How to Develop PatiencePosted: Feb 23 in Weight Loss Blog by Staff
Is the thought life’s too slow always at the back of your mind? Maybe you get frustrated when traffic is sluggish or you’re stuck in a queue at the supermarket?
The idea you could do something more productive gnaws at your psyche. The problem isn’t really about events outside of your control; it’s lack of patience that stresses you. Here’s how to relax and enjoy life’s pace without getting so anxious.
You think you need to hustle when you’ll benefit from reducing your speed. Your heart pounds and panic rises when you rush. Such symptoms are uncomfortable. They signal you’re in fight-or-flight mode, a state reserved for moments of distress when you must consider survival.
Teach your system to reduce its pace by sending calming signals to your brain. Slow down, take deep breaths, and observe the way doing so creates balance in your body and mind. Note the difference between indicators of panic and peacefulness and you’ll find it easier to replicate calm.
Learn to enjoy waiting
If the mere idea of waiting makes the hairs on the back of your neck bristle, you need to practice relaxing. Research shows the ability to wait for rewards enhances your chances of meeting success and generates a sense of harmony.
Practice waiting via small steps. Put off eating your favorite dessert for ten minutes after your main meal or hold back rather than switch on the TV to view the soap opera you watch every night.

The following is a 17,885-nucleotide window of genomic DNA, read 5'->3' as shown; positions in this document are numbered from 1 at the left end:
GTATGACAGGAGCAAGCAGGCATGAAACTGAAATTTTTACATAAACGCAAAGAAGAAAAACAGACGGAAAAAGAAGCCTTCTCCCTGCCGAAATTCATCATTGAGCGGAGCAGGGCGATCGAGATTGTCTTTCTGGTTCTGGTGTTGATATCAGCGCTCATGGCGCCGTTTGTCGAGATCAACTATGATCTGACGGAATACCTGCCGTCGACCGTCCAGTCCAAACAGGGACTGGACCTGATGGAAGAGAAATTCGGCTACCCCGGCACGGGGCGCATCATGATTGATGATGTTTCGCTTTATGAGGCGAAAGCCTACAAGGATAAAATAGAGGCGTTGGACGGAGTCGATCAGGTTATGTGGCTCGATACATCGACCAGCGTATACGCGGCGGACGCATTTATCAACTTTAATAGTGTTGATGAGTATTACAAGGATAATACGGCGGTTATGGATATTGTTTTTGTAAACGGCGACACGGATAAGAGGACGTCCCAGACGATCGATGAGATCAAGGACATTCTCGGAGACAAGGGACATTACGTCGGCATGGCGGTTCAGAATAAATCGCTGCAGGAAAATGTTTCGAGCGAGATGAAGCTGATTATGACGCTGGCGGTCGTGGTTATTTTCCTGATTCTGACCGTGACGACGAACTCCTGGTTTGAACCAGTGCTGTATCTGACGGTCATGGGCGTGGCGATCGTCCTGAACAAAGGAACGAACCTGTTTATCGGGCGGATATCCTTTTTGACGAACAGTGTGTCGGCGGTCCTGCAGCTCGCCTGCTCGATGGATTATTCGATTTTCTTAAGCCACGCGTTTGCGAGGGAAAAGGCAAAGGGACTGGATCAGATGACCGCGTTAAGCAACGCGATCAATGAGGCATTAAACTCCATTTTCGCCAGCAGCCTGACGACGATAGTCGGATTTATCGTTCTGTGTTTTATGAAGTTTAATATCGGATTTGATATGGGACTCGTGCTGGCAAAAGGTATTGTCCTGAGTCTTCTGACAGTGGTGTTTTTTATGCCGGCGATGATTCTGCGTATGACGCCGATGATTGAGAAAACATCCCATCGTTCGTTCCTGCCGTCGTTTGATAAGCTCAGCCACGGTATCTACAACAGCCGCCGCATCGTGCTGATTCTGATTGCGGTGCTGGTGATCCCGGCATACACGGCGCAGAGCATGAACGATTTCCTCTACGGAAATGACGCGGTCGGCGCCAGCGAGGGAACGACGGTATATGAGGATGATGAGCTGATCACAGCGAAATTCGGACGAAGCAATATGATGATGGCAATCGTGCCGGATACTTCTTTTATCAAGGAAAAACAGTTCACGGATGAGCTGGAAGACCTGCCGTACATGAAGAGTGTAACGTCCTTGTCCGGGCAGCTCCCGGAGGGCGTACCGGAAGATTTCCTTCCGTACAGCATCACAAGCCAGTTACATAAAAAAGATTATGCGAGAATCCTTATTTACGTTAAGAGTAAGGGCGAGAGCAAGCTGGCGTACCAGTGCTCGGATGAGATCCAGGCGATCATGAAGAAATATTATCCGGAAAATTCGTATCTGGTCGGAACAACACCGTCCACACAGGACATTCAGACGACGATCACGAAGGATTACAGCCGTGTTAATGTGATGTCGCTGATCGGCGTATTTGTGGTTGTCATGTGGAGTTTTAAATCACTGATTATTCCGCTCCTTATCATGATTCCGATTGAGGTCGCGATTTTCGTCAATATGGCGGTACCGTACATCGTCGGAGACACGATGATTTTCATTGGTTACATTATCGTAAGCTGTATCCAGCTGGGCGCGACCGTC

As a result, you’ll recognize waiting builds anticipation and makes rewards feel bigger than when you receive them immediately. You’ll come to enjoy building your appetite, whether it’s for freshly brewed coffee or a glance at a social media website you like to visit online, and your anxiety will decrease.
Stay in the moment
One of the main drawbacks of rushing is you live in the future. You’re a few steps ahead of the current moment and miss what’s happening now. Most likely, your thoughts about what will happen next create discomfort. Teach yourself to stay present and your stress level will drop because you’ll stop thinking about potential problems.
Aim to sit quietly, or take a gentle stroll and enjoy the present several times a day. Focus on your breath or your surroundings rather than think about what you will do later. If future-based thoughts arise pull your attention back to the moment.
You might want to respond when impatience calls without recognizing you need not. Train your brain to accept your urge to rush and it will decrease as your patience grows.
Consider when an urge to make haste irritates you. Does it happen when people don’t explain what they want to say fast enough? Or maybe the need to rush occurs when you are aware you have a huge to do list.
Practice pausing rather than reacting at the times you identify you are impatient. Assert your power to hold back instead of hurrying. You’ll get comfortable with the experience of impatience and its hold over you will fade.
Lack of patience is stressful and increases unhappiness. Teach your brain to respond differently to life’s pace and your well-being will grow.